Trends within the ministerial boiler rooms – Ukraine

January 21, 2016

One of the side effects relating to the aftermath of EuroMaidan/Revolution of Dignity (choose your own widely used label of the two) was the willingness, through want of fear for themselves, of the established political class to swiftly try and dilute their number sufficiently enough to give the perception of change by sucking into their respective party ranks civil society members, journalists, activists and the intelligentsia.

This was accompanied by foreign (now Ukrainian) citizens, and Ukrainian citizens living and/or working abroad too.

One strata of the political central governance structures to see a fairly significant infusion of foreign, (now Ukrainian) citizens and Ukrainian citizens with experience within and significant exposure to “western systems/methodology” was that of the “Deputy Minister” across the Ukrainian ministries.

It is a policy that rarely gets mentioned, though it is difficult to find a Ukrainian ministry that does not have a (fairly) young, driven, western experienced Deputy Minister – normally fluent in English and keen to bring the best of their acquired “western” experience to their respective ministry.

To be blunt, it was – and remains – a good policy to have such driven Deputy Ministers within all the ministries who at the very least prevent ministerial regression, if not always being able to force progress.

Problems with this policy however, relate to the longevity any such Deputy Minister will remain in post.

All patriotically answered the call of Ukraine.  All gave up, or at least took an extended sabbatical, from what were better paid careers in doing so.  There is little doubt that few – if any – answered the cries of their homeland with the intention of entering Ukrainian politics as a career change.  Undoubtedly most answered that national call to prevent State collapse and do their patriotic bit for State building in line with the western models they lived and/or worked within – and always intended to return to.

Depending upon which Deputy Minister one may speak to, some decided to take a year out and reassess the situation thereafter, others two years out.  Almost all express an intention return to their careers after answering the nation’s call.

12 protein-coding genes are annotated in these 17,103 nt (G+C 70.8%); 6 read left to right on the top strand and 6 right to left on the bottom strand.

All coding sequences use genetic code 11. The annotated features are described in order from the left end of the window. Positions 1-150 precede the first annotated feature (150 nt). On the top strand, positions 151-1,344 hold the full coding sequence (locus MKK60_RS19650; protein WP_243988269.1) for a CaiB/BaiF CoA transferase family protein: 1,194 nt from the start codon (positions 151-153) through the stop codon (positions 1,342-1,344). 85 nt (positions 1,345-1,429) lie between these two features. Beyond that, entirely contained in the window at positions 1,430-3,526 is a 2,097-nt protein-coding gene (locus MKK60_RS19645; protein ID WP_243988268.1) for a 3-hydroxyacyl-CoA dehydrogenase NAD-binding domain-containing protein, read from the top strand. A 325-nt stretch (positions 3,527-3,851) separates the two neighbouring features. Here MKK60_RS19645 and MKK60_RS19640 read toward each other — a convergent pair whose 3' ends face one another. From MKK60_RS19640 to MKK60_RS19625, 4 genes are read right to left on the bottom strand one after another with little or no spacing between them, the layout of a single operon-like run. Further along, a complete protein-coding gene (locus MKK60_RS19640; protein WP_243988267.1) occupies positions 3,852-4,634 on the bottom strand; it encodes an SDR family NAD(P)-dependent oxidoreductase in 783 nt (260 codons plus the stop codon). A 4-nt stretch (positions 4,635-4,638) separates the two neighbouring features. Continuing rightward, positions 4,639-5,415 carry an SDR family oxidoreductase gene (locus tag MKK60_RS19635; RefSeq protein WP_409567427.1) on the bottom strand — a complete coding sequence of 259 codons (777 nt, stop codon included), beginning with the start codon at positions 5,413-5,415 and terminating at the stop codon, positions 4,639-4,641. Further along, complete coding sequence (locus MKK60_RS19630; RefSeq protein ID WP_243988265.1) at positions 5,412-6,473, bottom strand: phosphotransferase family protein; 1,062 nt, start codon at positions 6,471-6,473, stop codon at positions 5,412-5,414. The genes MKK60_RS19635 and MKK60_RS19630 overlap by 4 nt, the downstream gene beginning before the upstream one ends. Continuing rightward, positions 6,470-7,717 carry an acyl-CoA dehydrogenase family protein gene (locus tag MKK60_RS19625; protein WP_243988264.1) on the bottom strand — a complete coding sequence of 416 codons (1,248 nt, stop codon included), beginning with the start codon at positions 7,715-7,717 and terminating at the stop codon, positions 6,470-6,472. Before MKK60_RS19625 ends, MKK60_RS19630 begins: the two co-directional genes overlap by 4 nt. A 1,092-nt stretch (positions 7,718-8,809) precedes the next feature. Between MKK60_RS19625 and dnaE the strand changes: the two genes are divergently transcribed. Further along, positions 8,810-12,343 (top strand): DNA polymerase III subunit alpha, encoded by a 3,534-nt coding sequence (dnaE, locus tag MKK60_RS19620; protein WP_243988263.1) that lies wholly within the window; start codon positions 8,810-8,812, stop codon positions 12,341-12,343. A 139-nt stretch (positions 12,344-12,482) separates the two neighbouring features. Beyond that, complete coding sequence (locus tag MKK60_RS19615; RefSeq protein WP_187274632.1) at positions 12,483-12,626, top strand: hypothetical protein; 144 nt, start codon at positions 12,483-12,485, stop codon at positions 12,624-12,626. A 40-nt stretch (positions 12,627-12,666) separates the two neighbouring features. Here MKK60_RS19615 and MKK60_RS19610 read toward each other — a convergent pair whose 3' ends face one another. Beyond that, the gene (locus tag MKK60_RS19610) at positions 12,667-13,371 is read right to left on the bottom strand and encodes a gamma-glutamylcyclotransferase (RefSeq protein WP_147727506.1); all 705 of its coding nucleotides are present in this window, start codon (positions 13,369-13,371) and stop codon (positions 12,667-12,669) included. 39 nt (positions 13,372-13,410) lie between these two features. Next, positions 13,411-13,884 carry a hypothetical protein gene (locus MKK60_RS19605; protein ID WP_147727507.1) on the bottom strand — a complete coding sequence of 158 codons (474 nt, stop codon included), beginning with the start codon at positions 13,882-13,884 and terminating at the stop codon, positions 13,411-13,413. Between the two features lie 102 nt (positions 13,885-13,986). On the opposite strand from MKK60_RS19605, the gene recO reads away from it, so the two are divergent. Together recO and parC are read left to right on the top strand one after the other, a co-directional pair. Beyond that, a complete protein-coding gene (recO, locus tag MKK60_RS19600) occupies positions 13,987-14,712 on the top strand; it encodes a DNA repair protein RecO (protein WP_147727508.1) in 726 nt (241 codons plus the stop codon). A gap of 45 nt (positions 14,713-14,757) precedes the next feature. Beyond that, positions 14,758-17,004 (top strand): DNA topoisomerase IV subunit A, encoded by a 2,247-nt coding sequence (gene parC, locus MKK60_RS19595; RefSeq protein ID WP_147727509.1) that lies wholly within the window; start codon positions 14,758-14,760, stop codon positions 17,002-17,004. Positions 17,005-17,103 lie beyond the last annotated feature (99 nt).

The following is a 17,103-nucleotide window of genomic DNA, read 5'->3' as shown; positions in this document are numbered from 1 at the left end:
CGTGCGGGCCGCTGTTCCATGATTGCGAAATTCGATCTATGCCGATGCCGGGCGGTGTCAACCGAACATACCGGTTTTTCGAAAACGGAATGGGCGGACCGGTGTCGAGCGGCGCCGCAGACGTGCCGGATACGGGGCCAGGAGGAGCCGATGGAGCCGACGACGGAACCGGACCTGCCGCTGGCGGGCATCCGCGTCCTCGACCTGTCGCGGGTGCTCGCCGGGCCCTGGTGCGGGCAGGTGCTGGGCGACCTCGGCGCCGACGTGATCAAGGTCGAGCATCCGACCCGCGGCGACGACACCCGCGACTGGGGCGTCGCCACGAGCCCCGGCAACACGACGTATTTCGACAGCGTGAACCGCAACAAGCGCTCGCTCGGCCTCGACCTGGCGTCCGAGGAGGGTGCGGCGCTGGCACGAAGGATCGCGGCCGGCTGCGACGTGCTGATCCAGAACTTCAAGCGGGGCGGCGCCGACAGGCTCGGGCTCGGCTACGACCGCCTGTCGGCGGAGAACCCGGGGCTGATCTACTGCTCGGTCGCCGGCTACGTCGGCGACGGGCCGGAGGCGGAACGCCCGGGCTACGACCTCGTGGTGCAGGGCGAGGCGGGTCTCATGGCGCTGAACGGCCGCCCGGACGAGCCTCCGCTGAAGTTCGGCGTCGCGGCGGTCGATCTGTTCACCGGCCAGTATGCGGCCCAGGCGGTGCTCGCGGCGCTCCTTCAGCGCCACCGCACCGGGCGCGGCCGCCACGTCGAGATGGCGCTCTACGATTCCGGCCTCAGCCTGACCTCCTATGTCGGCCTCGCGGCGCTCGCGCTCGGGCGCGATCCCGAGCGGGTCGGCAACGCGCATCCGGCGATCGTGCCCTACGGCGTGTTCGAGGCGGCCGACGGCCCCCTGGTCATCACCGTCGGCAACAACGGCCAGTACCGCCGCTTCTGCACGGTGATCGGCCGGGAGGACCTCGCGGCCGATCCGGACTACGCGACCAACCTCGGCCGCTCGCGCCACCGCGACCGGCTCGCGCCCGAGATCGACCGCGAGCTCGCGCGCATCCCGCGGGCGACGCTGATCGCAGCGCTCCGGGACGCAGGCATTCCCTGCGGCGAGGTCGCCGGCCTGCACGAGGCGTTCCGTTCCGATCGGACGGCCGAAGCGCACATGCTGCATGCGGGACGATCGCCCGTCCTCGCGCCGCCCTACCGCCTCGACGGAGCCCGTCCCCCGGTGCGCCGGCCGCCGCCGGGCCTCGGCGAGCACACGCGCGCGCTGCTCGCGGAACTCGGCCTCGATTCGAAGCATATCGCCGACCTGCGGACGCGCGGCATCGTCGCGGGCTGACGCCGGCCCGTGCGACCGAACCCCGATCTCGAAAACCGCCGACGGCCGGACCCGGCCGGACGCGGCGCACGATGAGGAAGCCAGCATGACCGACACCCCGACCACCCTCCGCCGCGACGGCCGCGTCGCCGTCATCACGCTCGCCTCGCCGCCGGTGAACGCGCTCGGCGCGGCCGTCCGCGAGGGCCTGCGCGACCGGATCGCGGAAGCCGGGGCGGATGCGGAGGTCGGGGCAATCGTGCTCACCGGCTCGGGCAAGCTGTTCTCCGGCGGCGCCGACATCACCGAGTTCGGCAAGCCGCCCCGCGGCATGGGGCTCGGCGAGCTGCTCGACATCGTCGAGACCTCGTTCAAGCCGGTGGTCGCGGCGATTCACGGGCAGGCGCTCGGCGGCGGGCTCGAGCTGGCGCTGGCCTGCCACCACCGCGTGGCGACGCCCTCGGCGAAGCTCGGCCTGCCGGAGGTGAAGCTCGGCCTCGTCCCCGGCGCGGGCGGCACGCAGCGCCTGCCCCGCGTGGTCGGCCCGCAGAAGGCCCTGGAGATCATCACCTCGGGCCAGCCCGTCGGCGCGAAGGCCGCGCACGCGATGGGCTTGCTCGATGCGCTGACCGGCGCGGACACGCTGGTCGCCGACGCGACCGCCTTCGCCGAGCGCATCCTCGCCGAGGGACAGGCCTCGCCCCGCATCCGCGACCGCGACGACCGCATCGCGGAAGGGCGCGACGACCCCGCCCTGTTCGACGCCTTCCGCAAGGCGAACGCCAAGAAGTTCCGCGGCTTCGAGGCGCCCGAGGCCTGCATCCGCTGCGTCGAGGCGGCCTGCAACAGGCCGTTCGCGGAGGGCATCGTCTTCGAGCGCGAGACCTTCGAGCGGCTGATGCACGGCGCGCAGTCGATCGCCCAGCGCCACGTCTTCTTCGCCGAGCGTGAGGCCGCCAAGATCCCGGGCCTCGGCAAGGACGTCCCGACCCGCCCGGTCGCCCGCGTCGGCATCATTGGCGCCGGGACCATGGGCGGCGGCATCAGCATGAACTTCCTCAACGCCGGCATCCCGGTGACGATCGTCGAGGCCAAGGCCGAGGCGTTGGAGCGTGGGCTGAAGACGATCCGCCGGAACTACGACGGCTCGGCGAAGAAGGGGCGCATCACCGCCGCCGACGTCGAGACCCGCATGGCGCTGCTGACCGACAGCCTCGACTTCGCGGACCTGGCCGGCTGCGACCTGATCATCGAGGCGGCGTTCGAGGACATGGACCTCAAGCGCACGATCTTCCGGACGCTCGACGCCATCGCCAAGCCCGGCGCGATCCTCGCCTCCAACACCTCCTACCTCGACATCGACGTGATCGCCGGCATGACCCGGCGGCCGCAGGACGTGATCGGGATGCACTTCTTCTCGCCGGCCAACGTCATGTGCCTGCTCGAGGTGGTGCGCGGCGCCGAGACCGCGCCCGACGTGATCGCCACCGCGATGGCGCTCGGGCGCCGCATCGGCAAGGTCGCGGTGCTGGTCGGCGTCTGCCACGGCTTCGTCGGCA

It is now more than a year since many of these Deputy Ministers have been in post.  Many whilst rightly proud of preventing a failed State and forging “western ties” and sewing the seeds of institutional culture within their ministries, are also privately as frustrated with the pace of reform as any reform activist.  Thus when it comes to assessing what they have achieved, what is still to do and the likely speed at which it will actually be done, difficult and thorny personal decisions are now having to be addressed.   To stay a little longer – or to go as planned? After all, those colleagues they left behind in their previous (mostly western) careers are progressing up the corporate career ladder in their absence.

This not to mention the fact that the legitimate salary of a Ukrainian Deputy Minister is a substantial pay cut for most.


With all eyes looking toward the reshuffle within the Cabinet of Ministers in the immediate future and the changes that will occur, it will be easy to miss the departure of the young, driven, western experienced and orientated Deputy Ministers, most of whom have and had little interest in a political career, but a desire to build the State from within the ministerial boiler rooms where creative thinking, planning, strategies and tactics are thrashed out.

With the President and Cabinet of Ministers having chosen the slow evolutionary reform path over the swift revolutionary reform path that would have fitted the “career breaks” of the youthful western orientated and experienced Deputy Ministers, the reversal of the “brain drain” witnessed during 2014/2015 will soon be again reversed as the resumption of suspended “western” careers occur.

Already the resignations are beginning.

Thus far First Deputy Minister of Infrastructure, Vladimir Shulmeystera and First Deputy Head of the National Bank of Ukraine, Alexander Pisaruk, have now been joined by Deputy Minister of Economic Development and Trade, Ruslan Korzh, and Deputy Defense Minister, Yuri Husyev..

Mr Korzh summarised the position quite clearly in his resignation text – “Like most of my colleagues, I have come into the power from business, considering this step as voluntary aid to the country. Today, I am ready to go back to the real business.”

It is sadly, a trend that will probably continue – and one that will remove much of the energetic and western experienced talent that was domiciled within the “Deputy Minister” strata.

That they begin to leave their posts with Ukraine in a far better position than when they put their careers on hold is a credit to them – that Ukraine is nowhere near where it could be after their volunteerism says much more about the Ukrainian political colleagues they leave behind (and perhaps is part of the reason for their return to suspended “western” careers).

Nevertheless, when new Ministers are appointed in the Cabinet reshuffle, it would be wise to keep an eye on the calibre of replacements who sit behind them in the ministerial boiler room too – for they have in some cases of far higher quality than the Minister.


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